Thursday, June 28, 2012

Postage Stamps + Map = Art



Eurostamps, mixed media on canvas, 10”x10”

A few years ago I received this cool piece of French Canadian folk art.  In the mid-20th Century a group of Franciscan nuns were fundraising by making little images out of old postage stamps. Since then, I have wanted to make some of my own postage stamp art.  Considering my love of maps, and the huge bag of stamps I acquired earlier this year, something like this piece was inevitable.   

Tuesday, June 26, 2012

One City, Two Bridges



One City, Two Bridges, mixed media on canvas, 10”x10”

No travel themed series would be complete without a San Francisco piece.  It’s easy to forget that we are a travel destination when we live our lives in Everyone’s Favorite City.  Living close to Alamo Square, it still baffles me a bit the way so many tourists traipse up that hill for that photo.  I did this piece with vintage postcards from the 1930’s and 1940’s.  It’s noteworthy to point out that San Francisco postcards were all about our two bridges back then.  Other themes were our skyline and the exoticism of Chinatown.  There were no cable cars or Victorians on San Francisco postcards in the 1940’s.  Obviously these were just seen as old and had not yet reached the point of being charming.  As I go through postcards from different places and different eras there are noticeable changes in what sort of attractions are “postcard worthy.”  That’s said, our two bridges are still the big stars.

Monday, June 25, 2012

This Must Be Belgium



This Must Be Belgium, mixed media on canvas, 10”x10”

This year I worked on a scanning project where I scanned and digitized hundreds of slides.  They were mainly travel photos from the 1970’s through 1980’s.  The slides belonged to a friend’s grandparents.  Earlier in their retirement they traveled all over the world, often with tour groups.  As I was scanning Europe circa 1973, I kept thinking about that silly old movie If it’s Tuesday, This Must Be Belgium.  It was one of those movies that was repeated on TV often when I was growing up.  As I have been working on travel themed mixed media art this year, I knew I wanted to reference the movie in a piece.   Here it is.  I even made prints of some of those old slides for this one.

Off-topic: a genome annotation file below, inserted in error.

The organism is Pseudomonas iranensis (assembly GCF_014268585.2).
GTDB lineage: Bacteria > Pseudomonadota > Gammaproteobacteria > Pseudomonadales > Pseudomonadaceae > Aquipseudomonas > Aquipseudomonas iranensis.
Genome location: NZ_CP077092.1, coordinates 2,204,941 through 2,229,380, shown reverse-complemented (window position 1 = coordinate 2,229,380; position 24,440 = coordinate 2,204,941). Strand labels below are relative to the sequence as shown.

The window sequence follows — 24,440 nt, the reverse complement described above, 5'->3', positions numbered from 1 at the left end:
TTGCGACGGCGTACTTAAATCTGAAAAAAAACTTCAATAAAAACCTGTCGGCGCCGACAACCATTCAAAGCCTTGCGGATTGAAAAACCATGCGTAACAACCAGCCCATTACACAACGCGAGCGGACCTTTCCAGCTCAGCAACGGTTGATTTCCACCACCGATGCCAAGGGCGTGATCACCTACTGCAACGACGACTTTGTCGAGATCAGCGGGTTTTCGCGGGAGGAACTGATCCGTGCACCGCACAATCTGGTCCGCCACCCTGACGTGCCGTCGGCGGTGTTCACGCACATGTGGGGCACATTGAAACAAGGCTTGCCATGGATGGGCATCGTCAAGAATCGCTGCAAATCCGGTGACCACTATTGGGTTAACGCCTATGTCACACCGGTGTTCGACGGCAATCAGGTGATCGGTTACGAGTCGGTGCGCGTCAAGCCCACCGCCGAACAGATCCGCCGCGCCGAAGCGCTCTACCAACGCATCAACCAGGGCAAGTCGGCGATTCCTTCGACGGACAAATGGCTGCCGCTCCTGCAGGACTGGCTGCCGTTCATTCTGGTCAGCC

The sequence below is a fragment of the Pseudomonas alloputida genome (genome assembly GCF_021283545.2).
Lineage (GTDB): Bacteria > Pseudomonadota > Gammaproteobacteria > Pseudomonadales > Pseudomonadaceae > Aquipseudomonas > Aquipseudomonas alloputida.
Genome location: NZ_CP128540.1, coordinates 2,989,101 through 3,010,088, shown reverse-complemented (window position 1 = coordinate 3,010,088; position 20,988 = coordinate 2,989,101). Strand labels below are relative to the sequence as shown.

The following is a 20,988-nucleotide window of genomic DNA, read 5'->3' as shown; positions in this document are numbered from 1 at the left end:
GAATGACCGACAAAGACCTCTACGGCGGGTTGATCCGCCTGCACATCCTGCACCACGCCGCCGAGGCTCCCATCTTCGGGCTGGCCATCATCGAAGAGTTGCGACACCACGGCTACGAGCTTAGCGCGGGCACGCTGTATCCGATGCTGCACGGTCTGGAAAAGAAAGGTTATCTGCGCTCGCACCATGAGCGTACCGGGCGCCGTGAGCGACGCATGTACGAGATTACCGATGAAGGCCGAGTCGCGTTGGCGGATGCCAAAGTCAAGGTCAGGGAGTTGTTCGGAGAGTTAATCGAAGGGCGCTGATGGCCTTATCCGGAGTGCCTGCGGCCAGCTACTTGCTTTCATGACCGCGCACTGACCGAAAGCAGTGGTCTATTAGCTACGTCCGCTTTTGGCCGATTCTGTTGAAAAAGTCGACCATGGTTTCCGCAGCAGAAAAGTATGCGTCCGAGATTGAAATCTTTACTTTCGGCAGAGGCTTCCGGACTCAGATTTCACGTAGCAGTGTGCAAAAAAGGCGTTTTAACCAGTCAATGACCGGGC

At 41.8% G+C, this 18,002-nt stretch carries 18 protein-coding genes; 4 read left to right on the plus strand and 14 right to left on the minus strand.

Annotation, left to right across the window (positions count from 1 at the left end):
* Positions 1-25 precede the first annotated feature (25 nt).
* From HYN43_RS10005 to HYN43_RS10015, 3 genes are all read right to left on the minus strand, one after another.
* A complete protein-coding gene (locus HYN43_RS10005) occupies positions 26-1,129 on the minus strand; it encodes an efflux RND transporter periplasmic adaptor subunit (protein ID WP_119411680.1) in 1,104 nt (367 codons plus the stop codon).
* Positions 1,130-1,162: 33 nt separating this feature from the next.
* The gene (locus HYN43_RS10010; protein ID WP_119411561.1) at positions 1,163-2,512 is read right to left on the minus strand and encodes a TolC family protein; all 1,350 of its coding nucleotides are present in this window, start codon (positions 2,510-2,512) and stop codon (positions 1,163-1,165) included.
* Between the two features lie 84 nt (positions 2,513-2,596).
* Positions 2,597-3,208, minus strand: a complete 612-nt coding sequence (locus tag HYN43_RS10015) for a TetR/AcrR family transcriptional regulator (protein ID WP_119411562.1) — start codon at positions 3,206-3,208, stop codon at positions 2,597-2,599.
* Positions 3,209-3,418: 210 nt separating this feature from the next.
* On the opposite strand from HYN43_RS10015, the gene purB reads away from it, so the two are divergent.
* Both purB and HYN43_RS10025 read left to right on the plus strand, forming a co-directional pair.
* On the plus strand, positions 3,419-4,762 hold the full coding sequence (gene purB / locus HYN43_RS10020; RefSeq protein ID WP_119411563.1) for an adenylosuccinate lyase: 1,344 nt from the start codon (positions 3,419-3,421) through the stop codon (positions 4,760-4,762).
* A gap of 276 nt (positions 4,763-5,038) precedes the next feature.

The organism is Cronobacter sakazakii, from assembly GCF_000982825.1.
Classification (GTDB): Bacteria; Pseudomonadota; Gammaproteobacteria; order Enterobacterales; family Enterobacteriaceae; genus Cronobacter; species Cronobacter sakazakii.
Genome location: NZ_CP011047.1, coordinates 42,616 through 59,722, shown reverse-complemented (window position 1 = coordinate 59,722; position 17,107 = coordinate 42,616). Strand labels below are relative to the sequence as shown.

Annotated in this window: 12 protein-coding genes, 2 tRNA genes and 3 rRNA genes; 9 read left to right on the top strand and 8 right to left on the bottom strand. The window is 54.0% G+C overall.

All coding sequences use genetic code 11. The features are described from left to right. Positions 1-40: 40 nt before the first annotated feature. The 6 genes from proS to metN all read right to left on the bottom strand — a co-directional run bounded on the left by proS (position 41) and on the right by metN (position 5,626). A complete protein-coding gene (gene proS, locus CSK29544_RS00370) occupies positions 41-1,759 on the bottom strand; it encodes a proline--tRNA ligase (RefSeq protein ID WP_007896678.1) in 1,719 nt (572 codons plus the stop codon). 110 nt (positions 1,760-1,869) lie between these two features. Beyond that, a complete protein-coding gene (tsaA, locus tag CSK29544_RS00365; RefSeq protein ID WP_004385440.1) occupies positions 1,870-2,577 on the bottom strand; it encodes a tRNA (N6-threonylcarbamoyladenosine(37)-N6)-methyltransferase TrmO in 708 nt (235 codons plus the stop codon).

As for the movie, many of the great character actors from the original cast are now gone.  Suzanne Pleshette, Norman Fell and Peggy Cass to name just a few.  One actor who is still with us is Ian McShane.  He played the handsome, young tour guide back in 1969.  How I would love to see a remake with Mr. McShane reprising his role.  Today he is better known for playing the foul-mouthed Al Swearengen on the series Deadwood.  Imagine a character like Swearengen leading a bus tour around Europe.  That’s a movie I want to see!

Saturday, June 23, 2012

London



London, mixed media on canvas, 10”x10”

This Fall I will have an installation of new, travel-themed, mixed media work.  This month I’ve done pieces about Cape Cod, Paris and Rome.  The series would be incomplete if not for a London piece.  It’s one of my favorite cities in the world and I wish I could get to visit more often.  With a bit of influence of Gilbert and George, Vivienne Westwood and a dash of Petula Clark, among others, here it is, London. 

Wrap a laptop or iPhone or get a print at Society 6.

Friday, June 22, 2012

Jump in, the water is fine



Jump in, the water is fine, mixed media on canvas, 10”x10”

I admire that even in an emergency, your hair can look fabulous.

Tuesday, June 19, 2012

The GLBT Museum: A Model for an Ideal San Francisco History Museum?



Last year San Francisco’s GLBT Historical Society found a home in the Castro when the GLBT History Museum opened up on 18th Street.   This week I finally made a visit.  In recent years the Castro has evolved from being a gay tourist destination to being a tourist destination.  The neighborhood has really needed something beyond rainbow themed souvenirs.  Not that you have to be a tourist to take away something from the museum.  The museum does a great job and that could be the end of the story, but it really made me think about other museum possibilities.